Well, you know, if you had a Scottish brogue. And were funnier.

The TCA has had a long-standing relationship with Mr. Ferguson, but I swear to you that his ongoing gesture of buying us pizza whenever we hold our organization’s business meetings has nothing to do with my enjoyment of his show. With that said, however, I can’t say that the messages that he includes with the pizza – like the one below – haven’t made me respect him more. I mean, as someone who has an affinity to the printed word (as opposed to the online word), I have to give him props for this:

Craig stopped by the TCA tour for what was described as an “informal press conference,” which is no doubt why he started the proceedings by saying, “First of all, let me say my wife is standing by me through this very difficult time,” adding that “Buenos Aires is lovely at this time of year.” From there, he was willing to tackle any and all questions that were thrown at him, but before I offer up some of my favorite moments, I must drop this bombshell: he’s considering getting rid of the puppets.

Yes, I know: I’m as upset as you are. And so were many of the others in attendance, several of whom immediately gasped in horror.

“That reaction right there?” said Ferguson. “That’s what I’m looking for: controversy. ‘No puppets? That’s it! To the presses…that don’t exist anymore!’ I don’t know, I’m getting bored with puppets. If I can’t think of anything else to do with them, I’ll have to let them go the way of all flesh.”

As you can imagine, we did our best to pretend that he never made this comment…I don’t think I want to live in a world where “The Late, Late Show with Craig Ferguson” doesn’t provide me with my weekly puppet quota…and instead chose to focus on the funnier and more thoughtful bits of the “press conference.” Here, then, are ten of my favorites…

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Bullz-Eye’s TCA 2009 Winter Press Tour Recap

Wait, didn’t I just go to one of these press tours…?

Actually, that was back in July, when the networks were busy pimping their new fall schedules; this time, they were presenting us with an idea of what we can expect to see on our favorite broadcast and cable channels from now until they premiere their next fall schedule.

Going out to L.A. in January was a new thing for me, though. It was my first winter tour since becoming a member of the Television Critics Association in 2007 – last year’s was canceled due to the writers’ strike – and, if the rumblings throughout the ballrooms at the Universal Hilton were any indication, it may well prove to be my last January tour. I’m hopeful that this presumption turns out to be inaccurate, but given the current economic climate and an increasing tendency for newspapers and publications to only send their TV critics out for one tour per year, there’s every reason to suspect that the networks will join suit and only be willing to pamper those critics once per year.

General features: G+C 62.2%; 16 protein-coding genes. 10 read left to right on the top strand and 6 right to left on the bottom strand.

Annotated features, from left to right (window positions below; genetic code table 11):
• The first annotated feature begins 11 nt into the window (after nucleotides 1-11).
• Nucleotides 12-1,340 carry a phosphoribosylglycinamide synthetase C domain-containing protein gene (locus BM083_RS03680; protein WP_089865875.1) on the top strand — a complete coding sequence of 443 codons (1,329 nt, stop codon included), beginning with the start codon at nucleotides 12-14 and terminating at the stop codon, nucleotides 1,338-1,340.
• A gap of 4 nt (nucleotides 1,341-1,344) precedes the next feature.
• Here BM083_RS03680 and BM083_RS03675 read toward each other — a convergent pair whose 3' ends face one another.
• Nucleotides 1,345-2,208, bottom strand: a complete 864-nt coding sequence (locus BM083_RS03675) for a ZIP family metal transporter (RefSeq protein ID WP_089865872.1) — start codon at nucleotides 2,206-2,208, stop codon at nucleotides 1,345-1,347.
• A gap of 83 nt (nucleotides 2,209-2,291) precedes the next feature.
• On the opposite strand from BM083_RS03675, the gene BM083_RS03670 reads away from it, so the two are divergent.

Sorry, did I say “pamper”? Of course, I meant, “Treat with the utmost respect.”

It feels a bit odd to be doing a wrap-up of my experiences at the tour before I’ve even had a chance to write up all of the panels I attended while I was out there, but, hey, when you get a good spot on the calendar, you make it work however you can. So still keep your eyes open for my ongoing pieces on the various shows you can expect to find on the broadcast networks during the next few months, but in the meantime, here’s a look at some of the best and worst bits from the January ’09 tour as a whole.

Most enjoyable panel by a cable network: “Rescue Me,” FX.

I’ve been a big Denis Leary fan every since No Cure for Cancer, so I knew the guy was inevitably going to go off on a profanity-filled rant before the end of the panel. What I didn’t expect, however, was that Peter Tolan – who co-created the show with Leary – would start the proceedings by telling Leary to watch his mouth, adding, “If you were going to say ‘cunt,’ don’t.”

From there, the two of them seemingly battled each other in an attempt to offer up the most memorable line. Leary complained about his salary. (“I had a crazy idea of getting paid, like, $250,000 an episode. They put limits on that, let me tell you. That’s Kiefer Sutherland money right there.”) Then Tolan claimed that he was at fault for the show’s fourth-season slump, blaming it on a drug problem and that “I was heavy into a kazillion hookers that year.” Then Leary bitched about how Michael J. Fox was going to guest on “Rescue Me” and get the Emmy that Leary himself has yet to earn. (“Five fucking episodes, he comes in. God damn, $700 million from ‘Spin City.’ He never asked me to do the show. He’s going to walk away with the fucking Emmy. That son of a bitch.”) Then Tolan started mocking Hugh Laurie’s American accent by talking about how he could do a British accent. (“Aye, pip, pip, mate, aye! ‘Allo, Mary Poppins!”) And…well, as you can see, there was really no contest: this may well have been the greatest panel ever.